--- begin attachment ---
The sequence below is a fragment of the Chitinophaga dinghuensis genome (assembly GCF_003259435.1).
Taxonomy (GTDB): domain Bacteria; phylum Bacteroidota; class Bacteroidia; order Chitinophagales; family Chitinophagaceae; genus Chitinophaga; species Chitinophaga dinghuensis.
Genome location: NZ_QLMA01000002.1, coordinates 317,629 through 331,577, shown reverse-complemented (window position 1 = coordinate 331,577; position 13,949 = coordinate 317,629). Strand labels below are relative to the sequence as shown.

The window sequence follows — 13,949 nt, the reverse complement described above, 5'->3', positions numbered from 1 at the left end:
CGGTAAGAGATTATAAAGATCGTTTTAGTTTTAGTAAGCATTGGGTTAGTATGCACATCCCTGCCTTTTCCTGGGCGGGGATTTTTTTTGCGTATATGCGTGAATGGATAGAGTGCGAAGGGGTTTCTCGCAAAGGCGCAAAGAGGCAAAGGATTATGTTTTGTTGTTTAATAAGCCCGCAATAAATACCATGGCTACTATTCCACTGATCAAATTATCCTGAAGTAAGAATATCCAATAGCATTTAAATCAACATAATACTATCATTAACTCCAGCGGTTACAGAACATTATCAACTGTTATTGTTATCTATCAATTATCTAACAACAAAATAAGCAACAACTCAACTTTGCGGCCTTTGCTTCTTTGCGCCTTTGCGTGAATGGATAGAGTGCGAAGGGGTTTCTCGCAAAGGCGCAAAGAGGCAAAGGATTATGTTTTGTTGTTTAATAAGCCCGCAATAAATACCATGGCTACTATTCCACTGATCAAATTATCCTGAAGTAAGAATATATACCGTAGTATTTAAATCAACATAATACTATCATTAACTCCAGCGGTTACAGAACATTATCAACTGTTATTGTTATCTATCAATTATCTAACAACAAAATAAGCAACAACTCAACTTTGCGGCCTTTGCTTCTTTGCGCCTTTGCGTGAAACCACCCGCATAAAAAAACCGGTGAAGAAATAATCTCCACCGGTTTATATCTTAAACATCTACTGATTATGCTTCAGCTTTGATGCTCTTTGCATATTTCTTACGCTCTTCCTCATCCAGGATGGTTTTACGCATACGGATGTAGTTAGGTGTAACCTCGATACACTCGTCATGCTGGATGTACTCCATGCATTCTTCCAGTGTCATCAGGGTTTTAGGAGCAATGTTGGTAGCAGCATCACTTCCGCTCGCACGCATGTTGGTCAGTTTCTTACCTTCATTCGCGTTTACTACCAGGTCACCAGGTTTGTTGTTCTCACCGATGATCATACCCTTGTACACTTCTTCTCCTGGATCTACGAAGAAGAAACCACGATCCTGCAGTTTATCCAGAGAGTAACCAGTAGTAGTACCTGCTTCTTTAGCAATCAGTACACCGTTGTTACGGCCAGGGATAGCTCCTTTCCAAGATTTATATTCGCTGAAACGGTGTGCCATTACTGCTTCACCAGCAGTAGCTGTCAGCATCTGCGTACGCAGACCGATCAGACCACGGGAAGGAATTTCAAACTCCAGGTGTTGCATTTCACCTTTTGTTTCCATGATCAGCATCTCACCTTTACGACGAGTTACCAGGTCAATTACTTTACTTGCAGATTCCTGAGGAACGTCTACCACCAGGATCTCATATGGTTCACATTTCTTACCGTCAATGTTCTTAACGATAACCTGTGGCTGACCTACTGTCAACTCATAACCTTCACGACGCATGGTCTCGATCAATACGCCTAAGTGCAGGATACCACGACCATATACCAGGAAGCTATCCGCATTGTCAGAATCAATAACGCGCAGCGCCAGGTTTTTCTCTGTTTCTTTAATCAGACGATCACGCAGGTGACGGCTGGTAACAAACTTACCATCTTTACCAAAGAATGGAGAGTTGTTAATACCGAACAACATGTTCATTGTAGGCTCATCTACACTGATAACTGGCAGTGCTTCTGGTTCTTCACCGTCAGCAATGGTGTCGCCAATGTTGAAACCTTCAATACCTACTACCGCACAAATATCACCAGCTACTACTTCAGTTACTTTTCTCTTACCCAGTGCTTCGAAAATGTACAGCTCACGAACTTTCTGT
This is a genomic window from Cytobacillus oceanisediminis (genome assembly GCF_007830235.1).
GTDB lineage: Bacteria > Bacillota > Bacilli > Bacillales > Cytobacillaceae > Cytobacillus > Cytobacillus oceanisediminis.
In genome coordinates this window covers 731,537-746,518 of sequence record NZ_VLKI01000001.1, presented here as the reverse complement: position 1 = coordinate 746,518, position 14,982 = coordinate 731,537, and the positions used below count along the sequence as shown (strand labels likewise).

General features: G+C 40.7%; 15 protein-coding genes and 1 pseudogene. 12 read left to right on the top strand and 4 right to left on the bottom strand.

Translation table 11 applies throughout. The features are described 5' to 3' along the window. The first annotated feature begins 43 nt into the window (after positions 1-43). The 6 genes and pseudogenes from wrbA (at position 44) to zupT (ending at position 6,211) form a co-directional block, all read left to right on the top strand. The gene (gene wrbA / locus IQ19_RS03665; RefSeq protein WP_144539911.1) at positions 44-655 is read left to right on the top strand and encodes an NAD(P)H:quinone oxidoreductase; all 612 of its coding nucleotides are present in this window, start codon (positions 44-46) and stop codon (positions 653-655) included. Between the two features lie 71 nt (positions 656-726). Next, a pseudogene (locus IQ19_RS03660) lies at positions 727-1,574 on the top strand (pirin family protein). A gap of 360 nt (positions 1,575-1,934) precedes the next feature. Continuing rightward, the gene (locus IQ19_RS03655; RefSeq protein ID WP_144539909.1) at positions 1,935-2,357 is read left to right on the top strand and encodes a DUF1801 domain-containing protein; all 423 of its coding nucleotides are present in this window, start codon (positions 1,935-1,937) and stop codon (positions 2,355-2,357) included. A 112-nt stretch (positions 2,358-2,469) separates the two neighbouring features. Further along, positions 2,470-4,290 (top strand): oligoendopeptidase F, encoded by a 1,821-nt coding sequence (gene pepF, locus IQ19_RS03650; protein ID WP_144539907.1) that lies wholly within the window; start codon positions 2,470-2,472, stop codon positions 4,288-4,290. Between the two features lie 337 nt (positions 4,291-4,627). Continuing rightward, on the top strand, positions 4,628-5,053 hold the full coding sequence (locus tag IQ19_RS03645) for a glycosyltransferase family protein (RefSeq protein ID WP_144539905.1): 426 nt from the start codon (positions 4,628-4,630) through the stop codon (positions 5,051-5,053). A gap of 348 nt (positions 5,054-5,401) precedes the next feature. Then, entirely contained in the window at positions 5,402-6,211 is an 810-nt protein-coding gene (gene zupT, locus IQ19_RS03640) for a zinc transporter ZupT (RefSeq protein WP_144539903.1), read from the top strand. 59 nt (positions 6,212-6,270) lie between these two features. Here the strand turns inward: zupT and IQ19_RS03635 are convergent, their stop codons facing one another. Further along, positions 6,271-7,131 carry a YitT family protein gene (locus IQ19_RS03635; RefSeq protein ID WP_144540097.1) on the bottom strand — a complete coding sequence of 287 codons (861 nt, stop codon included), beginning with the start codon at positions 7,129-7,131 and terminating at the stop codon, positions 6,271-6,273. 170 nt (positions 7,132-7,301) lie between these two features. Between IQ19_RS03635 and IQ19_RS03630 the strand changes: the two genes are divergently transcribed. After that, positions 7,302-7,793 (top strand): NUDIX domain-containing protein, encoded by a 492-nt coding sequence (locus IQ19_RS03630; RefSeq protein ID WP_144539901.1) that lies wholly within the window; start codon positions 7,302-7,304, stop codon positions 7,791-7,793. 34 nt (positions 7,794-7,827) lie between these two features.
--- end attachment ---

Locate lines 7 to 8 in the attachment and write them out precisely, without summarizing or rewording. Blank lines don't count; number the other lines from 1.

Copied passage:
GTDB lineage: Bacteria > Bacillota > Bacilli > Bacillales > Cytobacillaceae > Cytobacillus > Cytobacillus oceanisediminis.
In genome coordinates this window covers 731,537-746,518 of sequence record NZ_VLKI01000001.1, presented here as the reverse complement: position 1 = coordinate 746,518, position 14,982 = coordinate 731,537, and the positions used below count along the sequence as shown (strand labels likewise).